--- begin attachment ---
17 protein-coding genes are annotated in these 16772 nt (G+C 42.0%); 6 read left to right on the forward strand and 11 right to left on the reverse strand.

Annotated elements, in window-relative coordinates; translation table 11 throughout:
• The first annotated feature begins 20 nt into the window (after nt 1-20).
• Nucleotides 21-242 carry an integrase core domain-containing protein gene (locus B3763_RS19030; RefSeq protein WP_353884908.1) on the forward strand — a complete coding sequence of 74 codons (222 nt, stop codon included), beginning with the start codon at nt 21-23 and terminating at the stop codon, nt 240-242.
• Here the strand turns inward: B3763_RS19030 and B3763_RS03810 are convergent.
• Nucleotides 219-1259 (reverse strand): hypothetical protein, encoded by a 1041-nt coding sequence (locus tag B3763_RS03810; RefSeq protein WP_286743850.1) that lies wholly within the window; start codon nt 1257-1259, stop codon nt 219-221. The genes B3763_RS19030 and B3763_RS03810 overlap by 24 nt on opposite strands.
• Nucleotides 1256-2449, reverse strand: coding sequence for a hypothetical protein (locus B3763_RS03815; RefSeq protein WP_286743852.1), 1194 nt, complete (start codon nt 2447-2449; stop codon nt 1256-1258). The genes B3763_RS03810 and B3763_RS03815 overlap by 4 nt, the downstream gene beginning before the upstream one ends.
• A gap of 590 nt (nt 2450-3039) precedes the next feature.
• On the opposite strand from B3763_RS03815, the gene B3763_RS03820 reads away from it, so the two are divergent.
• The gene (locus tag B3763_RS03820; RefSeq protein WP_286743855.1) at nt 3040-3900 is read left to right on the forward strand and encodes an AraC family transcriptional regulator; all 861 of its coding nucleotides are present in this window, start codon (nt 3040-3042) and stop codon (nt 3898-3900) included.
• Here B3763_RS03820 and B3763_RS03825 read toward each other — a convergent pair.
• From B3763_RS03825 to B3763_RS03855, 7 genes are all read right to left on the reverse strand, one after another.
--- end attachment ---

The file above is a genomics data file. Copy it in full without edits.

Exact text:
17 protein-coding genes are annotated in these 16772 nt (G+C 42.0%); 6 read left to right on the forward strand and 11 right to left on the reverse strand.

Annotated elements, in window-relative coordinates; translation table 11 throughout:
• The first annotated feature begins 20 nt into the window (after nt 1-20).
• Nucleotides 21-242 carry an integrase core domain-containing protein gene (locus B3763_RS19030; RefSeq protein WP_353884908.1) on the forward strand — a complete coding sequence of 74 codons (222 nt, stop codon included), beginning with the start codon at nt 21-23 and terminating at the stop codon, nt 240-242.
• Here the strand turns inward: B3763_RS19030 and B3763_RS03810 are convergent.
• Nucleotides 219-1259 (reverse strand): hypothetical protein, encoded by a 1041-nt coding sequence (locus tag B3763_RS03810; RefSeq protein WP_286743850.1) that lies wholly within the window; start codon nt 1257-1259, stop codon nt 219-221. The genes B3763_RS19030 and B3763_RS03810 overlap by 24 nt on opposite strands.
• Nucleotides 1256-2449, reverse strand: coding sequence for a hypothetical protein (locus B3763_RS03815; RefSeq protein WP_286743852.1), 1194 nt, complete (start codon nt 2447-2449; stop codon nt 1256-1258). The genes B3763_RS03810 and B3763_RS03815 overlap by 4 nt, the downstream gene beginning before the upstream one ends.
• A gap of 590 nt (nt 2450-3039) precedes the next feature.
• On the opposite strand from B3763_RS03815, the gene B3763_RS03820 reads away from it, so the two are divergent.
• The gene (locus tag B3763_RS03820; RefSeq protein WP_286743855.1) at nt 3040-3900 is read left to right on the forward strand and encodes an AraC family transcriptional regulator; all 861 of its coding nucleotides are present in this window, start codon (nt 3040-3042) and stop codon (nt 3898-3900) included.
• Here B3763_RS03820 and B3763_RS03825 read toward each other — a convergent pair.
• From B3763_RS03825 to B3763_RS03855, 7 genes are all read right to left on the reverse strand, one after another.